Congratulations to SBS Teaching Award Winners, Spring '22

May 13, 2022

teaching awards 2022version 2_cropped.jpg

Diana Daly, Elizabeth Oglesby, Leonard Hammer, and Mairead Doery
Diana Daly, Elizabeth Oglesby, Leonard Hammer, and Mairead Doery

Congratulations to the recipients of 2022 Teaching Awards for the College of Social and Behavioral Sciences! We thank them for their dedication to students and for creating innovative and impactful curriculum.

Diana Daly, Assistant Professor of Practice, School of Information

SBS Undergraduate Lower-Division Teaching Award

This award recognizes superior and innovative teaching in lower-division undergraduate courses.

Diana Daly teaches the popular general education course ESOC 150B1: “Social Media and Ourselves.” In the course, students construct and share their stories of identity and technology.

With support from the Center for University Education and Scholarship (CUES), Diana launched the iVoices Media Lab in 2020 with the goal of channeling student narratives into curricula around technology. She is also executive producer of the podcast Social Media and Ourselves, which records students’ own experiences and reflections to supplement and disrupt current scholarly understanding of social media.

“Dr. Daly’s teaching is characterized by tremendous vigor, innovation, and imagination,” wrote Professor Martin Fricke and Professor Cheryl Knott in the School of Information. “Her course has transformed how students learn and share knowledge, replacing essays with story-driven podcasts and collaborative media production and thus preparing them to thrive in the future no matter what technological and social challenges it presents.”

Fricke and Knott added, “This work has had a positive impact on hundreds of ESOC 150B1 students and has brought acclaim to the iSchool, SBS, and the University, most recently with an exciting presentation by Dr. Daly and two of her students at the inaugural SXSW Wonder House.”

As one of the judges noted, “Daly’s innovation with iVoices in 150b1 is truly amazing. Students are able to see a near-constant aspect of their lives through a critical lens in a way that reads as highly transformative.”

Elizabeth Oglesby, Associate Professor, Center for Latin American Studies and School of Geography, Development & Environment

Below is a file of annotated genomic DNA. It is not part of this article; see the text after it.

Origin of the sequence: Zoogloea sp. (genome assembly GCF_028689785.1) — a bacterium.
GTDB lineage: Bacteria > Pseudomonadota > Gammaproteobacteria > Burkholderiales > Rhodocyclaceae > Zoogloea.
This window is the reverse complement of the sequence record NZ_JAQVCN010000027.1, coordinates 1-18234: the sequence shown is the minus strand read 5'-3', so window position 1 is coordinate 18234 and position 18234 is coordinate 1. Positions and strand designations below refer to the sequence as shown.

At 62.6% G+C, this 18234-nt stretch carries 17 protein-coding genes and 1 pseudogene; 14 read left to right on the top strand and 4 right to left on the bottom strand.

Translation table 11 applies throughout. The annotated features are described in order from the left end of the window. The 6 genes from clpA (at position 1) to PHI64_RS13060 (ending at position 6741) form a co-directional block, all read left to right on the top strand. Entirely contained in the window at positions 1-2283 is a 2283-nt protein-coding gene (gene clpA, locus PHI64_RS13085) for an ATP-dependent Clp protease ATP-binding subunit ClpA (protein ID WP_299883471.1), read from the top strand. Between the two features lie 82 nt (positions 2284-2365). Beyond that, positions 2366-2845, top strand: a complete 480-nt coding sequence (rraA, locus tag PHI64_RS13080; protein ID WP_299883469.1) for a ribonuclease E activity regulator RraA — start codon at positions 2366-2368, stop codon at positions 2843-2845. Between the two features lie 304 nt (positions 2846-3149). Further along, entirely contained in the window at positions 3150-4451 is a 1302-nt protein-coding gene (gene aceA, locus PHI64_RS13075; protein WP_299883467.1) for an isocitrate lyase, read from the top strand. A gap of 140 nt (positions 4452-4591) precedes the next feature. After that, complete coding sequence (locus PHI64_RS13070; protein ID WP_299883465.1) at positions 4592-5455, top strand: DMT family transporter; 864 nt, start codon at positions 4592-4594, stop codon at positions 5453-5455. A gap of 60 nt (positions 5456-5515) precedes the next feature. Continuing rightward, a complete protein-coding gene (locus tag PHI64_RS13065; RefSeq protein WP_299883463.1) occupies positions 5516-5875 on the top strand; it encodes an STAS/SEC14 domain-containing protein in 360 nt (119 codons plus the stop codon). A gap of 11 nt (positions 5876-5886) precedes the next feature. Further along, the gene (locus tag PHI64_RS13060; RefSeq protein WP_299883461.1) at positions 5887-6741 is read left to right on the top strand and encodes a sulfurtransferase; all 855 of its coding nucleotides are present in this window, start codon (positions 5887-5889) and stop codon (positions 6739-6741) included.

SBS Undergraduate Upper-Division Teaching Award

This award recognizes superior and innovative teaching in upper-division undergraduate courses.

Elizabeth Oglesby.jpg

Elizabeth Oglesby
Elizabeth Oglesby

Elizabeth Oglesby, who teaches undergraduate and graduate classes focused on human rights and migration, co-taught the innovative LAS/POL/PA 356: “Indigenous Resistance in Latin America” in fall 2021.

“Liz expanded this course in a highly innovative and groundbreaking way, with an Experiential Accelerator Grant from the UArizona Office of Student Engagement that supported collaboration,” wrote Marcela Vásquez-León, director of the Center for Latin American Studies, and Margaret Wilder, interim director of the School of Geography, Development & Environment.

Oglesby co-convened the course with the Maya-Ch’orti’ Pluriversity, located in the Ch’orti’ territory spanning the Guatemalan-Honduran border. Students from both universities partnered in a research project to analyze Biden’s plan to address the root causes of migration in Central America.

Student praise for the class included: “unique and eye-opening;” “once in a lifetime experience;” “completely changed my perspective;” and “brought me joy that is difficult to describe here.”

As one of the judges noted, “The opportunity for undergrads in Oglesby’s course to interact with students from Maya-Ch’orti’ Pluriversity is truly unique. The exchange of ideas and perspectives in this course could likely be transformative for UArizona students’ perspectives on Latin America and the legacy of colonialism.”

Oglesby considers her faculty partners from the Maya-Ch'orti' Pluriversity, Jennifer J. Casolo and Jacob Omar Jerónimo, as co-winners of the award, and she will be splitting the award money three ways. “What made this teaching project innovative and award-winning was the full partnership with the Pluriversity faculty,” Oglesby said.